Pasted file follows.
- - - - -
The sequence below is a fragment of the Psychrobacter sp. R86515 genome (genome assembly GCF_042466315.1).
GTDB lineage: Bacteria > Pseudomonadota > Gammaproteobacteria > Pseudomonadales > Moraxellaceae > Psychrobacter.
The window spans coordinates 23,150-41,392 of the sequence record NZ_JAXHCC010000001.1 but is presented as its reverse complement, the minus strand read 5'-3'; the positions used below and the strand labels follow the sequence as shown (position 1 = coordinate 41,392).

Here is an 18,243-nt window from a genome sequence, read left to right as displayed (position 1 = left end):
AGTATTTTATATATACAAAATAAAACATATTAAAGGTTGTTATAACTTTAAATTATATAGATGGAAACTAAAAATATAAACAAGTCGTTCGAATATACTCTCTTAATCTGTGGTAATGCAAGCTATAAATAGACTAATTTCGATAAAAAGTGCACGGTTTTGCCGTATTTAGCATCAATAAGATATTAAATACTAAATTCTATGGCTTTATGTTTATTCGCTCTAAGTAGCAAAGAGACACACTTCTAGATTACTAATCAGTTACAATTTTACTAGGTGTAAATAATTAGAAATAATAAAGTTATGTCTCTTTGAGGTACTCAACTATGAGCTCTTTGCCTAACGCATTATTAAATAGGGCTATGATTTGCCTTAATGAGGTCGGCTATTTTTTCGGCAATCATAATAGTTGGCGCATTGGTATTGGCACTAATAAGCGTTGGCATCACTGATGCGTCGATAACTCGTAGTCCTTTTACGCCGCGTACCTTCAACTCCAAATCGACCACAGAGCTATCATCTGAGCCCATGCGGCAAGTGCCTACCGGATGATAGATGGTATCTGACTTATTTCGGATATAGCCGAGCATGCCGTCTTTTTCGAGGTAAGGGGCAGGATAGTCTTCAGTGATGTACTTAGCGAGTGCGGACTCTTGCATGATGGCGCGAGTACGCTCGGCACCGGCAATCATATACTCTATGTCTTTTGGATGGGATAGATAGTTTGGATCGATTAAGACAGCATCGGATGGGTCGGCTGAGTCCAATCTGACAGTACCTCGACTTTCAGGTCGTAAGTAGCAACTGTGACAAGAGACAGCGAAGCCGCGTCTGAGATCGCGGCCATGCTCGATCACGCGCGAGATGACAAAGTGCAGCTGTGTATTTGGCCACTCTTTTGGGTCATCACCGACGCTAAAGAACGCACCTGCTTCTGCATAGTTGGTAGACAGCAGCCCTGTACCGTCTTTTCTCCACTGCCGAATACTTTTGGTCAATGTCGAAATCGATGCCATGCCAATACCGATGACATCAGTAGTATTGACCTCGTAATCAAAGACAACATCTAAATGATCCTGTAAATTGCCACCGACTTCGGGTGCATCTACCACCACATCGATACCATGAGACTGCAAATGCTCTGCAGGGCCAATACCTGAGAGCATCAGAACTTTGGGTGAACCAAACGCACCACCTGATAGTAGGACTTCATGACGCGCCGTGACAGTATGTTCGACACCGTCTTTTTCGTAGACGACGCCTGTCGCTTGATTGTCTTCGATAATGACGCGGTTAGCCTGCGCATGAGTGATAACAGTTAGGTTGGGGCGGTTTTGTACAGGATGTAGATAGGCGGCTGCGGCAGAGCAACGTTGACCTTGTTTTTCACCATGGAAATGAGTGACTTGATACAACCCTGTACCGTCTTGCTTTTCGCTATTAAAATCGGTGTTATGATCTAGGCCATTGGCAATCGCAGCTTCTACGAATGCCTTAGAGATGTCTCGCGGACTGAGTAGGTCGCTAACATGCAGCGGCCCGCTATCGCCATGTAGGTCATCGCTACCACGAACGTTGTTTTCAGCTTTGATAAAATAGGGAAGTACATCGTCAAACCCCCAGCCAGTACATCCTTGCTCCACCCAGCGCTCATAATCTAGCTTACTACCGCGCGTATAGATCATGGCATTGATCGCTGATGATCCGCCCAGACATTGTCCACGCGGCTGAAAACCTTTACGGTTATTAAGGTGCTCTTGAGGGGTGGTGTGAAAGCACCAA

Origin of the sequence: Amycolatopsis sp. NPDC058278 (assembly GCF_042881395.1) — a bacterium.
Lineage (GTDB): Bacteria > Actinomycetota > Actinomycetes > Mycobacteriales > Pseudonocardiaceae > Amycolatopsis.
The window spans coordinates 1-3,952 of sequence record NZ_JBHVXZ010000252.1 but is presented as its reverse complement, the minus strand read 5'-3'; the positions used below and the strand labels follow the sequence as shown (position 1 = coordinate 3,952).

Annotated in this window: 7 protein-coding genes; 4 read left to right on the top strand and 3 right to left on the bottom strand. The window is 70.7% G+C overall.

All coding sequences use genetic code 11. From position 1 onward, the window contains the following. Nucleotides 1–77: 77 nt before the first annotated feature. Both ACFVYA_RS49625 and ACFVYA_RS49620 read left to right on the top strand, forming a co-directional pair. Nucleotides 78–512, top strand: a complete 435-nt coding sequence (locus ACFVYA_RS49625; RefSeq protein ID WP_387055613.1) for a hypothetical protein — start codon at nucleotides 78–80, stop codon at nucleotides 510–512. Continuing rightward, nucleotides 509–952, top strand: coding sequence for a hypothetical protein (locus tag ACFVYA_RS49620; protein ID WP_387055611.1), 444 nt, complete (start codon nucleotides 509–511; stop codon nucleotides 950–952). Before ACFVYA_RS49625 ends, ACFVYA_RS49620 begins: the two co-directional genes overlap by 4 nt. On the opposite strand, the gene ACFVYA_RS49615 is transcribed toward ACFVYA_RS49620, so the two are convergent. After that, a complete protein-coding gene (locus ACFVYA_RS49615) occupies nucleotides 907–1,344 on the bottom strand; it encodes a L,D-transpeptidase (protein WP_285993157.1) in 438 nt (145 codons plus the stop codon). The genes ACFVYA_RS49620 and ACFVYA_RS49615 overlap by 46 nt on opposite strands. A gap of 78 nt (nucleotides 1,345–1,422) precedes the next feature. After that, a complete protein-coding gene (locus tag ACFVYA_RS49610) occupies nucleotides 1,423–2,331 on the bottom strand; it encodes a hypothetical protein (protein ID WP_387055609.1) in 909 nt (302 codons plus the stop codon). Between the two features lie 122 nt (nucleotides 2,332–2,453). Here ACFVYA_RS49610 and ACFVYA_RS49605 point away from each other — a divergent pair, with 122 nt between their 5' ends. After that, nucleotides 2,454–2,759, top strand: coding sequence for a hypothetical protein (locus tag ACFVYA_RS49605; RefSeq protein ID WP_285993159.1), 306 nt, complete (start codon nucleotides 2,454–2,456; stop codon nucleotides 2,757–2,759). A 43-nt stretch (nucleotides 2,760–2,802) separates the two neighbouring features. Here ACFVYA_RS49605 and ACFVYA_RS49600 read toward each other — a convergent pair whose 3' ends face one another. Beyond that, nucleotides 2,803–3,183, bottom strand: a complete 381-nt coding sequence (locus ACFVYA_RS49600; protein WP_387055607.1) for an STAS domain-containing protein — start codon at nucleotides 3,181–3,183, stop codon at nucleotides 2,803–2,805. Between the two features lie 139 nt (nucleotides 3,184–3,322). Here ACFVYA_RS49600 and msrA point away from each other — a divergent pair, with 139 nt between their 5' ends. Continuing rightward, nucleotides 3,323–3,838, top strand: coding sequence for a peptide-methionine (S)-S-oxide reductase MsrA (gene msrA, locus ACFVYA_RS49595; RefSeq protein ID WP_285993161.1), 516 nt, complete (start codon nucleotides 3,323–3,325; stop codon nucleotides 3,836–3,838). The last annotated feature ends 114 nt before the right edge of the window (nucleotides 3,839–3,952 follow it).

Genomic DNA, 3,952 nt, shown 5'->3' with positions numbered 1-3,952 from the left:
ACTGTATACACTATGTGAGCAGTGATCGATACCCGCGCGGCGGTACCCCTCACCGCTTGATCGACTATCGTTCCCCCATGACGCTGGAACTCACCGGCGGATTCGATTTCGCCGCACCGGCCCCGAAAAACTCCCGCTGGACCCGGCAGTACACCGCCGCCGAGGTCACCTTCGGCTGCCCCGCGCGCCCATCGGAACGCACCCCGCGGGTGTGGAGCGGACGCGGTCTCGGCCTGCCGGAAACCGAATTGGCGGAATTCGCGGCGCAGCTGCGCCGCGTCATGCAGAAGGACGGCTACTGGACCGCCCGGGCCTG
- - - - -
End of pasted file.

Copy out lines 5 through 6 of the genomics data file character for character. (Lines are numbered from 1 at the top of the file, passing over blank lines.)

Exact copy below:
AGTATTTTATATATACAAAATAAAACATATTAAAGGTTGTTATAACTTTAAATTATATAGATGGAAACTAAAAATATAAACAAGTCGTTCGAATATACTCTCTTAATCTGTGGTAATGCAAGCTATAAATAGACTAATTTCGATAAAAAGTGCACGGTTTTGCCGTATTTAGCATCAATAAGATATTAAATACTAAATTCTATGGCTTTATGTTTATTCGCTCTAAGTAGCAAAGAGACACACTTCTAGATTACTAATCAGTTACAATTTTACTAGGTGTAAATAATTAGAAATAATAAAGTTATGTCTCTTTGAGGTACTCAACTATGAGCTCTTTGCCTAACGCATTATTAAATAGGGCTATGATTTGCCTTAATGAGGTCGGCTATTTTTTCGGCAATCATAATAGTTGGCGCATTGGTATTGGCACTAATAAGCGTTGGCATCACTGATGCGTCGATAACTCGTAGTCCTTTTACGCCGCGTACCTTCAACTCCAAATCGACCACAGAGCTATCATCTGAGCCCATGCGGCAAGTGCCTACCGGATGATAGATGGTATCTGACTTATTTCGGATATAGCCGAGCATGCCGTCTTTTTCGAGGTAAGGGGCAGGATAGTCTTCAGTGATGTACTTAGCGAGTGCGGACTCTTGCATGATGGCGCGAGTACGCTCGGCACCGGCAATCATATACTCTATGTCTTTTGGATGGGATAGATAGTTTGGATCGATTAAGACAGCATCGGATGGGTCGGCTGAGTCCAATCTGACAGTACCTCGACTTTCAGGTCGTAAGTAGCAACTGTGACAAGAGACAGCGAAGCCGCGTCTGAGATCGCGGCCATGCTCGATCACGCGCGAGATGACAAAGTGCAGCTGTGTATTTGGCCACTCTTTTGGGTCATCACCGACGCTAAAGAACGCACCTGCTTCTGCATAGTTGGTAGACAGCAGCCCTGTACCGTCTTTTCTCCACTGCCGAATACTTTTGGTCAATGTCGAAATCGATGCCATGCCAATACCGATGACATCAGTAGTATTGACCTCGTAATCAAAGACAACATCTAAATGATCCTGTAAATTGCCACCGACTTCGGGTGCATCTACCACCACATCGATACCATGAGACTGCAAATGCTCTGCAGGGCCAATACCTGAGAGCATCAGAACTTTGGGTGAACCAAACGCACCACCTGATAGTAGGACTTCATGACGCGCCGTGACAGTATGTTCGACACCGTCTTTTTCGTAGACGACGCCTGTCGCTTGATTGTCTTCGATAATGACGCGGTTAGCCTGCGCATGAGTGATAACAGTTAGGTTGGGGCGGTTTTGTACAGGATGTAGATAGGCGGCTGCGGCAGAGCAACGTTGACCTTGTTTTTCACCATGGAAATGAGTGACTTGATACAACCCTGTACCGTCTTGCTTTTCGCTATTAAAATCGGTGTTATGATCTAGGCCATTGGCAATCGCAGCTTCTACGAATGCCTTAGAGATGTCTCGCGGACTGAGTAGGTCGCTAACATGCAGCGGCCCGCTATCGCCATGTAGGTCATCGCTACCACGAACGTTGTTTTCAGCTTTGATAAAATAGGGAAGTACATCGTCAAACCCCCAGCCAGTACATCCTTGCTCCACCCAGCGCTCATAATCTAGCTTACTACCGCGCGTATAGATCATGGCATTGATCGCTGATGATCCGCCCAGACATTGTCCACGCGGCTGAAAACCTTTACGGTTATTAAGGTGCTCTTGAGGGGTGGTGTGAAAGCACCAA

Origin of the sequence: Amycolatopsis sp. NPDC058278 (assembly GCF_042881395.1) — a bacterium.